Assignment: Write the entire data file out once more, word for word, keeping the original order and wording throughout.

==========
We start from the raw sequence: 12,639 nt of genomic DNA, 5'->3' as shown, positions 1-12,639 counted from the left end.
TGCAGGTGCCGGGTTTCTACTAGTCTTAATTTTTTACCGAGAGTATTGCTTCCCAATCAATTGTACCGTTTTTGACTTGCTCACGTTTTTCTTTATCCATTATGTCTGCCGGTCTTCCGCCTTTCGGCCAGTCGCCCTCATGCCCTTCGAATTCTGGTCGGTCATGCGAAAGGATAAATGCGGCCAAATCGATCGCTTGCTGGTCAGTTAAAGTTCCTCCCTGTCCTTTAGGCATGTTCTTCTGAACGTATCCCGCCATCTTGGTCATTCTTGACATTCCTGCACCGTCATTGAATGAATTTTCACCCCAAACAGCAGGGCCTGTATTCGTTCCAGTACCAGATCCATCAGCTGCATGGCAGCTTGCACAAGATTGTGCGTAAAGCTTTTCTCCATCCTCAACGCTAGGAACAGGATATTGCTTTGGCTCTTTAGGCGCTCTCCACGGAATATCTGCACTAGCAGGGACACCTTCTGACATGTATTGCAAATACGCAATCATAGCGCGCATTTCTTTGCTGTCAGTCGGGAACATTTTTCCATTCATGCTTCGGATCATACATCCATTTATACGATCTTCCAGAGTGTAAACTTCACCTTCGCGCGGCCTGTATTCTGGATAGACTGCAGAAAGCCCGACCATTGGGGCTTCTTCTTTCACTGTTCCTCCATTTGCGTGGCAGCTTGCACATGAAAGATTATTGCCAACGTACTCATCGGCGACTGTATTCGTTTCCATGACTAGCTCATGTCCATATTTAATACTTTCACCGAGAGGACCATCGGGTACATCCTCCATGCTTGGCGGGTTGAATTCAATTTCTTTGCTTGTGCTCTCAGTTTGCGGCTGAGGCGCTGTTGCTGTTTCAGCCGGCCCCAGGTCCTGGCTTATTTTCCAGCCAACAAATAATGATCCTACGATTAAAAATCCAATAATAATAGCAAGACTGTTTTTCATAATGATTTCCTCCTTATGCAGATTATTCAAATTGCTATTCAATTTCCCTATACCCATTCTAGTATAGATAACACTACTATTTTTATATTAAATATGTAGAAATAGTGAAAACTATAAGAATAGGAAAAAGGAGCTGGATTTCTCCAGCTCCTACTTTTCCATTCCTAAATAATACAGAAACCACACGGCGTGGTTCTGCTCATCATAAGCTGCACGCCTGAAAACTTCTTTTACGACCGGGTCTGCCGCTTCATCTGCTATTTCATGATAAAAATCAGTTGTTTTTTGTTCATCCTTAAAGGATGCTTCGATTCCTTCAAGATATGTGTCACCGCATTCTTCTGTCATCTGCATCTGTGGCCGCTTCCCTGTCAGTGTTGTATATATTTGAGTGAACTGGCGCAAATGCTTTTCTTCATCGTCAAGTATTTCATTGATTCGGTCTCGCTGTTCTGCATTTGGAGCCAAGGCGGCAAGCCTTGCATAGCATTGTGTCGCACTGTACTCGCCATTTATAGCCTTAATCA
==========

We start from the raw sequence: 12,639 nt of genomic DNA, 5'->3' as shown, positions 1-12,639 counted from the left end.
TGCAGGTGCCGGGTTTCTACTAGTCTTAATTTTTTACCGAGAGTATTGCTTCCCAATCAATTGTACCGTTTTTGACTTGCTCACGTTTTTCTTTATCCATTATGTCTGCCGGTCTTCCGCCTTTCGGCCAGTCGCCCTCATGCCCTTCGAATTCTGGTCGGTCATGCGAAAGGATAAATGCGGCCAAATCGATCGCTTGCTGGTCAGTTAAAGTTCCTCCCTGTCCTTTAGGCATGTTCTTCTGAACGTATCCCGCCATCTTGGTCATTCTTGACATTCCTGCACCGTCATTGAATGAATTTTCACCCCAAACAGCAGGGCCTGTATTCGTTCCAGTACCAGATCCATCAGCTGCATGGCAGCTTGCACAAGATTGTGCGTAAAGCTTTTCTCCATCCTCAACGCTAGGAACAGGATATTGCTTTGGCTCTTTAGGCGCTCTCCACGGAATATCTGCACTAGCAGGGACACCTTCTGACATGTATTGCAAATACGCAATCATAGCGCGCATTTCTTTGCTGTCAGTCGGGAACATTTTTCCATTCATGCTTCGGATCATACATCCATTTATACGATCTTCCAGAGTGTAAACTTCACCTTCGCGCGGCCTGTATTCTGGATAGACTGCAGAAAGCCCGACCATTGGGGCTTCTTCTTTCACTGTTCCTCCATTTGCGTGGCAGCTTGCACATGAAAGATTATTGCCAACGTACTCATCGGCGACTGTATTCGTTTCCATGACTAGCTCATGTCCATATTTAATACTTTCACCGAGAGGACCATCGGGTACATCCTCCATGCTTGGCGGGTTGAATTCAATTTCTTTGCTTGTGCTCTCAGTTTGCGGCTGAGGCGCTGTTGCTGTTTCAGCCGGCCCCAGGTCCTGGCTTATTTTCCAGCCAACAAATAATGATCCTACGATTAAAAATCCAATAATAATAGCAAGACTGTTTTTCATAATGATTTCCTCCTTATGCAGATTATTCAAATTGCTATTCAATTTCCCTATACCCATTCTAGTATAGATAACACTACTATTTTTATATTAAATATGTAGAAATAGTGAAAACTATAAGAATAGGAAAAAGGAGCTGGATTTCTCCAGCTCCTACTTTTCCATTCCTAAATAATACAGAAACCACACGGCGTGGTTCTGCTCATCATAAGCTGCACGCCTGAAAACTTCTTTTACGACCGGGTCTGCCGCTTCATCTGCTATTTCATGATAAAAATCAGTTGTTTTTTGTTCATCCTTAAAGGATGCTTCGATTCCTTCAAGATATGTGTCACCGCATTCTTCTGTCATCTGCATCTGTGGCCGCTTCCCTGTCAGTGTTGTATATATTTGAGTGAACTGGCGCAAATGCTTTTCTTCATCGTCAAGTATTTCATTGATTCGGTCTCGCTGTTCTGCATTTGGAGCCAAGGCGGCAAGCCTTGCATAGCATTGTGTCGCACTGTACTCGCCATTTATAGCCTTAATCA